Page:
ENG4438 – Contemporary U.S. Illness Narratives and Biopolitics
- What can illness narratives tell us about both individual experiences and broader cultural contexts in the U.S.?
- How can critical attention to race, ethnicity, gender, sexuality, class, disability, species, and environment illuminate contemporary texts that both reflect and produce various ways of thinking about illness and disability?
- How can illness narratives, broadly conceived, be studied in relation to theories and histories of biopolitics?
- How can terminal and chronic illnesses be linked with what might be called terminal injustice, in which oppressions related to race, class, gender, sexuality, species, and environment sometimes seem impossible to overcome?
This course will explore these questions and more in relation to theories of biopolitics, posthumanism, animality studies, disability studies, and American studies, while also focusing on key memoirs, novels, plays, films, and other cultural texts. Our primary goal will be to use readings, class discussions, and critical writing assignments to explore the cultural politics and implications of illness narratives in contemporary U.S. culture.
After completing this course, you:
- have an overview of key ways illness has been represented in U.S. literary texts, along with the significance and implications of those representations,
- know important recent theoretical developments in the fields of biopolitics, cultural studies of illness, disability studies, and posthumanism,
- can engage key texts with close reading, while connecting those texts to theoretical debates and issues related to race, ethnicity, class, gender, sexuality, disability, species, and environment,
- can analyze literary texts in relation to dominant discourses and key historical and cultural contexts.
Students who are admitted to study programmes at UiO must each semester register which courses and exams they wish to sign up for in Studentweb.
Students enrolled in other Master's Degree Programmes can, on application, be admitted to the course if this is cleared by their own study programme.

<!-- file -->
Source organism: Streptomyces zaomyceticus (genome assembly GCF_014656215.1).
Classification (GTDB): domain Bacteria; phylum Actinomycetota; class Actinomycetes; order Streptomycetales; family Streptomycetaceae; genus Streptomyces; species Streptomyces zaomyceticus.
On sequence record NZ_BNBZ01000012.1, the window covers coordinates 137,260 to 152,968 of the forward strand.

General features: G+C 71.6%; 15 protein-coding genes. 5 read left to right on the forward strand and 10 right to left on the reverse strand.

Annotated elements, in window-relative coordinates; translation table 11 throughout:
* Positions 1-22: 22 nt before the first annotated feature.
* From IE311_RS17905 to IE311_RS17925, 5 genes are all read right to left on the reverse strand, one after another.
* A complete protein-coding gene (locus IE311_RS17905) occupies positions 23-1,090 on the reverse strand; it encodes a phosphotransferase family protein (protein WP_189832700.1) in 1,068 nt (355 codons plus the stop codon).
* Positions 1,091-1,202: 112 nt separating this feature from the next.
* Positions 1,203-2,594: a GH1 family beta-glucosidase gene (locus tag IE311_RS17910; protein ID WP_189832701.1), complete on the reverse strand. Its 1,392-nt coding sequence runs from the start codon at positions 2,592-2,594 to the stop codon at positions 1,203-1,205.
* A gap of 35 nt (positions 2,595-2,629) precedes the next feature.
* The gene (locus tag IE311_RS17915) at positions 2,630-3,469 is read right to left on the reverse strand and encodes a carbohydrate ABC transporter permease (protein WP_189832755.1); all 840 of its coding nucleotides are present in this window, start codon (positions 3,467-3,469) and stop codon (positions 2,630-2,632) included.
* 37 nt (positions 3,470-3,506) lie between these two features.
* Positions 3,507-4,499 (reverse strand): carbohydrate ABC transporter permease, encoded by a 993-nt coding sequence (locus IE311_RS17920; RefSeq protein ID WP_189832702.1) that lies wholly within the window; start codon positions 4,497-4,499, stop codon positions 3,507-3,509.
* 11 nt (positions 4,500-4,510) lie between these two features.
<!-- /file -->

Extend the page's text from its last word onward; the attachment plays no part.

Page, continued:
If you are not already enrolled as a student at UiO, please see our information about admission requirements and procedures.
The course has a capacity of 15 students. ILOS will not provide additional capacity if there are more applicants.
Recommended previous knowledge
Introductory knowledge of literary and cultural theory
Seminar, two hours per week for ten weeks, 20 hours in all.
You have the option of handing in a problem statement for the term paper during the semester, in order to get feedback from the teacher.
- Attendance is obligatory at least 8 out of 10 seminars. Additional absences must be justified by documentation. Read more about rules concerning valid excuses and how to apply for approved absences or postponements here.
The form of assessment is a term paper of 12–15 standard pages (a standard page consists of 2,300 characters). References and bibliography comes in addition. The exam paper must follow further guidelines to be distributed in class.
You will be offered individual term paper supervision.
Submit assignments in Inspera
You submit your assignment in the digital examination system Inspera. Read about how to submit assignments in Inspera.
Use of sources and citation
Language of examination
The examination text is given in English, and you submit your response in English.
Grades are awarded on a scale from A to F, where A is the best grade and F is a fail. Read more about the grading system.
Explanations and appeals
Resit an examination
Withdrawal from an examination
It is possible to take the exam up to 3 times. If you withdraw from the exam after the deadline or during the exam, this will be counted as an examination attempt.
Special examination arrangements
Application form, deadline and requirements for special examination arrangements.
The course is subject to continuous evaluation. At regular intervals we also ask students to participate in a more comprehensive evaluation.